L3Harris moves forward on satellite communications (SATCOM) using commercial internet for military aircraft

April 15, 2024
L3Harris engineers will establish the ability to communicate with military platforms through multiple commercial space internet constellations.

WRIGHT-PATTERSON AFB, Ohio – Space communications experts at L3Harris Technologies - C5 Integrated Systems in Camden, N.J., will help the U.S. Air Force capitalize on commercial space internet satellites to develop a new lightweight communications terminals for military aircraft.

Officials of the Air Force Research Laboratory at Wright-Patterson Air Force Base, Ohio, announced an $89.4 million follow-on order to L3Harris late last month for the Defense Experimentation Using Commercial Space Internet (DEUCSI) project.

L3Harris engineers will establish the ability to communicate with military platforms through multiple commercial space internet constellations.

The DEUCSI project seeks to develop small and lightweight satellite communications (SATCOM) systems that use commercial space internet constellations that easily integrate onto aircraft.

Related: Air Force to capitalize on growing commercial satellite communications infrastructure for tactical internet

These airborne SATCOM systems will provide resilient, high throughput, globally available, and reliable communications using commercial internet satellites that operate in low, medium, and geostationary Earth orbits.

L3Harris won an original $80.8 million DEUCSI contract last May. Other DEUCSI contractors are Intelsat General Communications LLC in McLean, Va.; the Raytheon Technologies Corp. (RTX) Raytheon segment in McKinney, Texas; the Northrop Grumman Mission Systems segment in San Diego; the Lockheed Martin Aeronautics segment in Fort Worth, Texas; and Ball Aerospace & Technologies Corp. in Boulder, Colo.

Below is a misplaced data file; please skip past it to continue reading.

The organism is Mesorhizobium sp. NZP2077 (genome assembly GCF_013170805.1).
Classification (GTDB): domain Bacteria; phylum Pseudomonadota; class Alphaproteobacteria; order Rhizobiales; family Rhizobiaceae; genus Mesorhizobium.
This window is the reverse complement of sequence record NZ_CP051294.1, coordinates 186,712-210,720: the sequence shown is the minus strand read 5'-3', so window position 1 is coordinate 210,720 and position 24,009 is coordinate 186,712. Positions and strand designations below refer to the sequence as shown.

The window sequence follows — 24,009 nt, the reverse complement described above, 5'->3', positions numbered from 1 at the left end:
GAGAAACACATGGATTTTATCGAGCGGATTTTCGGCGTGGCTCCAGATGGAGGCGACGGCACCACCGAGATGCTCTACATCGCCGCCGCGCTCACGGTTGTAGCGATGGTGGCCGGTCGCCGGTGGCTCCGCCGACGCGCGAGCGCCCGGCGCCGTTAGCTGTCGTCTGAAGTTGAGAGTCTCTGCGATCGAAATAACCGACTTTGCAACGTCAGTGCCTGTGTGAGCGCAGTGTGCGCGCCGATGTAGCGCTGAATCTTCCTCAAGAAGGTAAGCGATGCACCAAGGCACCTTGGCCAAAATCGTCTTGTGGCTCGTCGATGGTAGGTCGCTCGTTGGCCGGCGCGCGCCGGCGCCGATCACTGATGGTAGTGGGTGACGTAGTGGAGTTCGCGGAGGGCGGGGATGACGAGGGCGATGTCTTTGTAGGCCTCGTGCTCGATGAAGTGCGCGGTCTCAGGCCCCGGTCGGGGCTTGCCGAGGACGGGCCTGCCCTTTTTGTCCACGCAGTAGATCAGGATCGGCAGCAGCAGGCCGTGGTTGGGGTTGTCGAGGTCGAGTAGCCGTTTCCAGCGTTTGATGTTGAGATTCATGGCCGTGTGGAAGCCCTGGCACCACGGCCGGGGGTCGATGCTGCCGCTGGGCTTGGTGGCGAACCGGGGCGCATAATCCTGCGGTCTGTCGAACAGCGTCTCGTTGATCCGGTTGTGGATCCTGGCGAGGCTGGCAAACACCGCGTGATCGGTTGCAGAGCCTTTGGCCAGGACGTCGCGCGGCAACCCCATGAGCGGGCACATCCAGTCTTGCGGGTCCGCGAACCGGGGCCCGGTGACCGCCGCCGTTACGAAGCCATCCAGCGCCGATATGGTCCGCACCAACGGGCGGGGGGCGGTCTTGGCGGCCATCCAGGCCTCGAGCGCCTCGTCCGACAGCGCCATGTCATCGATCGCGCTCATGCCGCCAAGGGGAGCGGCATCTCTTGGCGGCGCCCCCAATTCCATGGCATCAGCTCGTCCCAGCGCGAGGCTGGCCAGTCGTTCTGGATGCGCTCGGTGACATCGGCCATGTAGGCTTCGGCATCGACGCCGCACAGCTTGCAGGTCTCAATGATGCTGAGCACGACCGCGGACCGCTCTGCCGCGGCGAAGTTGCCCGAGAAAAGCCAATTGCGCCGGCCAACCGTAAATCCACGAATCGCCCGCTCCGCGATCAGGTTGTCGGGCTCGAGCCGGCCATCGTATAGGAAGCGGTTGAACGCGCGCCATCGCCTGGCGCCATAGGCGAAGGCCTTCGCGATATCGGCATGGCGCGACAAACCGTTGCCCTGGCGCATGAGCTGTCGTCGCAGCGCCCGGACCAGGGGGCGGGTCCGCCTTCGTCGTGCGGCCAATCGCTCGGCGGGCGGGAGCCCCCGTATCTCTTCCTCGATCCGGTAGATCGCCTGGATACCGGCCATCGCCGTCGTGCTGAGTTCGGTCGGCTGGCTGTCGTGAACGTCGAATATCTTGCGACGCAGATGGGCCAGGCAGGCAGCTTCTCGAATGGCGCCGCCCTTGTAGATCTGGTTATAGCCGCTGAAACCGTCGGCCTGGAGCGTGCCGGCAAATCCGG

DEUCSI seeks to find new ways of distributing information among land, sea, and air forces quickly to support high-speed decision-making by moving and sharing data seamlessly among fixed and mobile operating locations using constantly available, high-bandwidth, beyond-line-of-sight communications.

Related: Eyes in the sky - today's military SATCOM

DEUCSI space-based capability will be called path-agnostic communications because its users will be able to communicate reliably to any location in the world without explicitly specifying which nodes of a communication network to use.

The vision for path-agnostic communications is becoming possible due to the burgeoning commercial space industry, Air Force officials say. Several commercial companies plan to establish space internet constellations consisting of hundreds to thousands of commercial satellites, each to create global internet services.

This approach differs radically from traditional military satellite communications programs in which the government typically specifies and funds every aspect of the program, Air Force researchers point out.

Related: Boeing to equip E-3 AWACS avionics with high-speed internet SATCOM capability in $50 million contract

Instead, taking advantage of the commercial space internet will concentrate government efforts on the few areas that are unique to Air Force applications.

The project has three phases: establish connectivity between several Air Force sites using commercial demonstration satellites and terminals; expand connectivity to many Air Force assets by proliferating user terminals to several locations and vehicle types; and special experiments to address military-unique requirements not otherwise met by commercial space internet vendors.

On this order L3Harris will do the work in Salt Lake City, and should be finished by August 2026. For more information contact L3Harris C5 Integrated Systems online at www.l3harris.com/capabilities/defense.

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